CLEVELAND — A challenge by an Ohio nonprofit is encouraging school districts to get out and get healthy.

What You Need To Know

  • Health Action Council, a nationwide Cleveland-based organization, is holding the Healthy Kids Fall Step It Up Challenge

  • The competition takes place from Oct. 31 to Nov. 13

  • Clearview High School is one of several participating

The Step It Up Challenge, in partnership with FitBit, encourages school employees and students if they wish to join to rack up the most possible steps during the challenge, which runs from Oct. 31 to Nov. 13.

With the help of the Ohio High School Athletic Association, the school district that ends with the most steps will receive $1,500. Top steppers in each district will win $1,000. Steps must be recorded on the FitBit app, and there is no cost to participate. 

Robin Dahman is the Clearview High School cross country coach, and she is hyping up those around her for the challenge. 

“I’m going to win obviously!” Dahman told to her team. “Because ain’t none of you running 13 miles on the weekends, I know that!” 

There’s plenty of playful banter and motivation from Dahman and the student athletes.

“I hope that just the way I live my lifestyle is motivating to them, but I love seeing them set goals and when they think they hit a brick wall, realizing they can go past that,” said Dahman.  

The army veteran, science teacher and three-sport coach has been preparing her team for a competition between schools to get active. She has already shown her commitment through creating a trail in the woods.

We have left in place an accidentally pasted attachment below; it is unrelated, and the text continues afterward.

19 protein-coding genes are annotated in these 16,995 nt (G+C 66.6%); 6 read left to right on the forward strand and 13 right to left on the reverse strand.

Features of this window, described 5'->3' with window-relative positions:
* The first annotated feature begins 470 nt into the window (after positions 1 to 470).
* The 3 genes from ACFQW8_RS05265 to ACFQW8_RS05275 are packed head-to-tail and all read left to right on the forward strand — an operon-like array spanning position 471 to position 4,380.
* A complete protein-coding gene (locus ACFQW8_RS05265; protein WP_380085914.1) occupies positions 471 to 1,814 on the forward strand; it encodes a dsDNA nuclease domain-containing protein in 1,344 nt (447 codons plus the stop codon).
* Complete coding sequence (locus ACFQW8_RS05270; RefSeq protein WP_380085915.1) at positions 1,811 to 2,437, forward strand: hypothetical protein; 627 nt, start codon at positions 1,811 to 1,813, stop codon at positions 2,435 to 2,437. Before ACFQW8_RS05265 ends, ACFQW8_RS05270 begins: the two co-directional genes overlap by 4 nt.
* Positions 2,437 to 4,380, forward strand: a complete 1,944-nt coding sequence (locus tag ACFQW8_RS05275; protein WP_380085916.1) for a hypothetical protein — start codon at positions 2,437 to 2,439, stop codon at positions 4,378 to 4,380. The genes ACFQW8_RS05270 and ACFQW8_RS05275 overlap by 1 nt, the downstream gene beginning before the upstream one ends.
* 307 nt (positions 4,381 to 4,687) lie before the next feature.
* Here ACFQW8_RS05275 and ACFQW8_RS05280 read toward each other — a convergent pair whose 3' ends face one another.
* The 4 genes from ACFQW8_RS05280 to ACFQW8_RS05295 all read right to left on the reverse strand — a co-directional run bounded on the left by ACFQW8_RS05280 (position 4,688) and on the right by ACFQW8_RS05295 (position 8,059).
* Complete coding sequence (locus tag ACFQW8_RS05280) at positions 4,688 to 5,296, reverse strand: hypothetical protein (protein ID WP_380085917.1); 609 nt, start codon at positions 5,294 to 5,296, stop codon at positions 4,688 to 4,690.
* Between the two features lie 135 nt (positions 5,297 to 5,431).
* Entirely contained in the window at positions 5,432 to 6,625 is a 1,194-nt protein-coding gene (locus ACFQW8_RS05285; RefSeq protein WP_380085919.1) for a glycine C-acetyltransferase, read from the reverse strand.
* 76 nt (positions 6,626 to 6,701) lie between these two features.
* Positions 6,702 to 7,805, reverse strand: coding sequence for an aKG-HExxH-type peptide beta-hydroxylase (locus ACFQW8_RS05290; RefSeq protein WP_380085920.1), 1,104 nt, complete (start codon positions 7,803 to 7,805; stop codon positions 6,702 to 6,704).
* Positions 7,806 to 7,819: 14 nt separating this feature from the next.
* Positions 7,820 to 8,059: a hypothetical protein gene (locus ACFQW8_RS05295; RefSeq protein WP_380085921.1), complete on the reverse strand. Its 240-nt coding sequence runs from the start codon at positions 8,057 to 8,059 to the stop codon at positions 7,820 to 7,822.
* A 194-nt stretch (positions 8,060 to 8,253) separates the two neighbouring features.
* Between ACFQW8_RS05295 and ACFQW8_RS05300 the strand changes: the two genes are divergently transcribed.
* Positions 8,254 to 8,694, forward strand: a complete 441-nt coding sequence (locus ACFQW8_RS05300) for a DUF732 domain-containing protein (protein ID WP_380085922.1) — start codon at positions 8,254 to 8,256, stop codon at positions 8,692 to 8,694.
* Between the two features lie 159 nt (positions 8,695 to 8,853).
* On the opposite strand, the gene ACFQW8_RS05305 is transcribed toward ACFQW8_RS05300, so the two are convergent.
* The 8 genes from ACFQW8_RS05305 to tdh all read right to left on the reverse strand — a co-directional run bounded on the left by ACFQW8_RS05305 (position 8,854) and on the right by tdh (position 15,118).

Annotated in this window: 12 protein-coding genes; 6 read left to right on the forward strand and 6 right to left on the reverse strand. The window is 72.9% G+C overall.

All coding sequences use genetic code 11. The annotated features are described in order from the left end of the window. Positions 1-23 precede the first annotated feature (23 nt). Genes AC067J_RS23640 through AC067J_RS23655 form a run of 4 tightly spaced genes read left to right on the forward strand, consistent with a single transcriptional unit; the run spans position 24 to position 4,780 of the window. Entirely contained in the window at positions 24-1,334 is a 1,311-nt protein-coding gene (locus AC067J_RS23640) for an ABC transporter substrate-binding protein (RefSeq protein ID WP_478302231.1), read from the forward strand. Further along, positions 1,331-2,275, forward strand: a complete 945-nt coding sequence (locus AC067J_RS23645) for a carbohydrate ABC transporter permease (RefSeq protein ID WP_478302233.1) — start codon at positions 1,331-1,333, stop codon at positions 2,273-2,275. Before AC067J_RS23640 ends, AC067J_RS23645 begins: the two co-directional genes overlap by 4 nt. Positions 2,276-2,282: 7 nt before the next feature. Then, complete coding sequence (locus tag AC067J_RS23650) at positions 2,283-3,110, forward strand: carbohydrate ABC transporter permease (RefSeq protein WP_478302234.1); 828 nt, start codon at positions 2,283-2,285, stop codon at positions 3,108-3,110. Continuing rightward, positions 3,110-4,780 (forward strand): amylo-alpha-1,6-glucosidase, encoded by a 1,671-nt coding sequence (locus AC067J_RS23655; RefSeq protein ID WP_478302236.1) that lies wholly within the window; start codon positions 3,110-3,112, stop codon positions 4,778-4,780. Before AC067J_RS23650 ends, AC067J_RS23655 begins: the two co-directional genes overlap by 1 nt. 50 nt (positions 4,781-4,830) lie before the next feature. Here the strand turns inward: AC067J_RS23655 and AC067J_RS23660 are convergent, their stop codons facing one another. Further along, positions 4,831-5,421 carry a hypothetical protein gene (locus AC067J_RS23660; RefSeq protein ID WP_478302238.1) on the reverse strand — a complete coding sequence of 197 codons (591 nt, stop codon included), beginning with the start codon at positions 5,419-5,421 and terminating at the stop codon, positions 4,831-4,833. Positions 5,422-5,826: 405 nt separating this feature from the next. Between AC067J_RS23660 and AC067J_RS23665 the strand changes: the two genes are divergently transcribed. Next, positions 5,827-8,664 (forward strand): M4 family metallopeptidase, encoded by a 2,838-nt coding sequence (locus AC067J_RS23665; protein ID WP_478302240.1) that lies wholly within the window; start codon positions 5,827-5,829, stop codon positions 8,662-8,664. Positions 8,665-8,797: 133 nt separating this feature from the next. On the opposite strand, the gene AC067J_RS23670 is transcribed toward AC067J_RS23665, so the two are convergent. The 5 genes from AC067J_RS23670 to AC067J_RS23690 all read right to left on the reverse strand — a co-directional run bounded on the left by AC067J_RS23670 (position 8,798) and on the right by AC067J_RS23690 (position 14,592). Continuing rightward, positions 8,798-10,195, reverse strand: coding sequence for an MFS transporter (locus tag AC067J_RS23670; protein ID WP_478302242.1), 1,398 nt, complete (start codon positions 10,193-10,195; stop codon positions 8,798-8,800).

“My son and I came with a UTV and chainsaws and just started cutting stuff so that they’d be able to have a safe place to train and not on the streets,” said Dahman.  

She hopes the challenge will help students with their fitness and mental health. 

“This was an opportunity to get kids up and moving and let them realize that the more you train your body to destress, the better the brain functions," she said.

Patti Starr is part of Health Action Council and the school’s athletic director. Starr believes the challenge is great for physical and mental health. 

“It encourages walking or really any level of exercise, whether you’re doing dancing or hiking or running, but really encouraging us to active on a daily basis,” said Starr.  

Dahman is going to use the challenge in her classes as well, and hopes the healthy lifestyle she’s passionate about becomes a shared feeling. 

“They’ll be stepping long after this is over. And again, hoping they see that this is actually something that makes me feel better, get up off the couch, get moving, and again for physical health, but also for the mental health side of it,” said Dahman.